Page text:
According to Entrepreneur.com, the standards are for private companies with $300,000 to $100 million in annual revenue. Bob Durak, Director of Private Company Financial Reporting at AICPA said, “What we hear when we talk to these small businesses and the CPA’s that serve them is that they are looking for another option. These new standards are likely to be used by owner-managed firms that don’t have an in-house accounting team. If a company expects to go public in the near-term, it may want to avoid these non-GAAP accounting principles.”

Do I have to use it?

At the moment the format is completely optional. However, there is also the hope that as more businesses adopt the new framework, more reliable information about small and medium sized businesses and therefore make it easier for those business owners to compare their growth to others. However, to gain that kind of acceptance it will need the blessing of accountant and bank lenders. That might not be as easy as the AICPA thought.

Last month, the Institute of Management Accountants (IMA) released a statement announcing their opposition to the AICPA option. According to their press release, “An accounting association body [in this case, the AICPA] should not be setting what could be perceived as authoritative standards, which in fact are non-authoritative and thus difficult to regulate or enforce…Private companies need to maintain credibility with sound internal controls while maintaining the freedom to innovate and create sustainable value for stakeholders. However, it is IMA’s assertion that businesses should not risk that credibility by adhering to a framework created by a group other than a national standard-setting entity.”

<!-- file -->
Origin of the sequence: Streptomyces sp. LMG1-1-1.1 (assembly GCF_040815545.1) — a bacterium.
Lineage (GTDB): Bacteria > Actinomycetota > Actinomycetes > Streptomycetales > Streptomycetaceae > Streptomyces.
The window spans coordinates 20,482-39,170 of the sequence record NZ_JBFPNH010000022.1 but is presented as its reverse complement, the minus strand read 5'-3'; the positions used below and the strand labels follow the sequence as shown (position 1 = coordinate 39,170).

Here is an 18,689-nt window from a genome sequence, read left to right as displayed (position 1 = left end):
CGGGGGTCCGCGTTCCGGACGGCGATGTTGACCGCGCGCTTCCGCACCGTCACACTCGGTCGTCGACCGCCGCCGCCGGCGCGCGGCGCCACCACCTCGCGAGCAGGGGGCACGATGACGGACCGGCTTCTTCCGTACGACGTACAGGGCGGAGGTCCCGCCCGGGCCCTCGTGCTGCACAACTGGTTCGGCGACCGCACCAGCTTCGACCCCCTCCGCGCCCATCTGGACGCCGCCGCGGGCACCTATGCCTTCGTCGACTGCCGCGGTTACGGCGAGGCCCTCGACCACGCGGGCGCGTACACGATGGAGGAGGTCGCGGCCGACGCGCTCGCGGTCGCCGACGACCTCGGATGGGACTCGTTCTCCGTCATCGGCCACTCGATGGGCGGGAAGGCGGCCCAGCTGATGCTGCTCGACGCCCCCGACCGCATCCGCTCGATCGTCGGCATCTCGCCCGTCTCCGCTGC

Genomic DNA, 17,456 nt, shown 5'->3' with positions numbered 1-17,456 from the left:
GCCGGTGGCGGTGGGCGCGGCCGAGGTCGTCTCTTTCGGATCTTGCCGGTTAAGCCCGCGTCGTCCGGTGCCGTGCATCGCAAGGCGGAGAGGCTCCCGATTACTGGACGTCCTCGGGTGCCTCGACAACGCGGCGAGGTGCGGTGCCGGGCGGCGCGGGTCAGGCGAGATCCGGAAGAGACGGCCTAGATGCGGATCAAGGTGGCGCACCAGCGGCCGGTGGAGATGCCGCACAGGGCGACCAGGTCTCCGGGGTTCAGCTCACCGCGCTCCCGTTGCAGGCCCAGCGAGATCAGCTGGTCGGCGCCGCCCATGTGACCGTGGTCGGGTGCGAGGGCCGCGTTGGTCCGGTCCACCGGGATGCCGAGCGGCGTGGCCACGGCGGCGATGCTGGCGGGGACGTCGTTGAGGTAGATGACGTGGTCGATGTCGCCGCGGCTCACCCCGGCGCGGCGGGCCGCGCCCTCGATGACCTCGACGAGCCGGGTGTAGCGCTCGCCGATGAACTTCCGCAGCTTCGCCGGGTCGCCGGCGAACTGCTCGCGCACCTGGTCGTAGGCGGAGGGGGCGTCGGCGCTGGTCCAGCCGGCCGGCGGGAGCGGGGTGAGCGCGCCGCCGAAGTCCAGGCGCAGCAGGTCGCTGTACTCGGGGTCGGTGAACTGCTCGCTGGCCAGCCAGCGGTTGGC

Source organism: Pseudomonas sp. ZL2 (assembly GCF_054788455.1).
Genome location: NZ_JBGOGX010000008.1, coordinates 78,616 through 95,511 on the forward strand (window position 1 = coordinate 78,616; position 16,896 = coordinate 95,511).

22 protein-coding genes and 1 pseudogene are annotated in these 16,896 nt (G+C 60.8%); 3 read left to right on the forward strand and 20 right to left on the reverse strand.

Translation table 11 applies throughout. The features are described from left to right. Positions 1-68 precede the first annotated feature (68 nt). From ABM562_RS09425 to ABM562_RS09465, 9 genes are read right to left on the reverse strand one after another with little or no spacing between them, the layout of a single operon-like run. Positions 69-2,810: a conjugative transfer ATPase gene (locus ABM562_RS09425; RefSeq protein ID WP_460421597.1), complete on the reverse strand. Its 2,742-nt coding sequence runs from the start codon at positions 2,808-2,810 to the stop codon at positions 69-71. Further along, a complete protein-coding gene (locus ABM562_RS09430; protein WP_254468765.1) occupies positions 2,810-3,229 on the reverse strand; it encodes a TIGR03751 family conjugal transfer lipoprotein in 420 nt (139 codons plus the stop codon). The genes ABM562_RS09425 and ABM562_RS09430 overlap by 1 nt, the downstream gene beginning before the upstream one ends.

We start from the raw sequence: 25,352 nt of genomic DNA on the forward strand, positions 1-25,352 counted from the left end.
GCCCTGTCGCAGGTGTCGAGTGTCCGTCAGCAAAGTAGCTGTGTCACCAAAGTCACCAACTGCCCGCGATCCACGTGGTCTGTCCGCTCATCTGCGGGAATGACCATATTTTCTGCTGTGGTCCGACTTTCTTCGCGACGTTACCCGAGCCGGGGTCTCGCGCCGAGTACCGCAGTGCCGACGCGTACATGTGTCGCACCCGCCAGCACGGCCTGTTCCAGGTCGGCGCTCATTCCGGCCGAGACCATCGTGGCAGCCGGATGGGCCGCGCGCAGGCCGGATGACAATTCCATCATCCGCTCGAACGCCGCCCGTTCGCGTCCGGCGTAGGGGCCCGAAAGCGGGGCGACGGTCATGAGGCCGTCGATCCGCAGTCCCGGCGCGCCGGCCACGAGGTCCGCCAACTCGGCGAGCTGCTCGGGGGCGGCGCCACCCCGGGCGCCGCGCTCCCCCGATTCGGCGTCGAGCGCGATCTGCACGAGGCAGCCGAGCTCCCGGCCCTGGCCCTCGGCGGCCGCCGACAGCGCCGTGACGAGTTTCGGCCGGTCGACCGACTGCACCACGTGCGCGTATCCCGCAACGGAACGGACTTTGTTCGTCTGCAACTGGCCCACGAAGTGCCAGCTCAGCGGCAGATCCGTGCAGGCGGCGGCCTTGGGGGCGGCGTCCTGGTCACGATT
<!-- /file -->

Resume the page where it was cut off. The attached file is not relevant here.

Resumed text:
For More Information
Talk to your CPA or visit the AIPCA site.

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7 Low-Cost Services for Small Business Electronic Payments and Money Transfers

As life and business seem to be approaching the speed of light, the need for cheap, nimble electronic payments and personal money transferring services has only increased. But if you are relying on either your bank or a traditional payment processor to move your money, then chances are you’re swooning in fees and long waits till the money posts to your account.

 

 

But you may not have to put up with it. There are several electronic payment alternatives out there available for small business owners that can get your money to you quicker and at a fraction of the cost: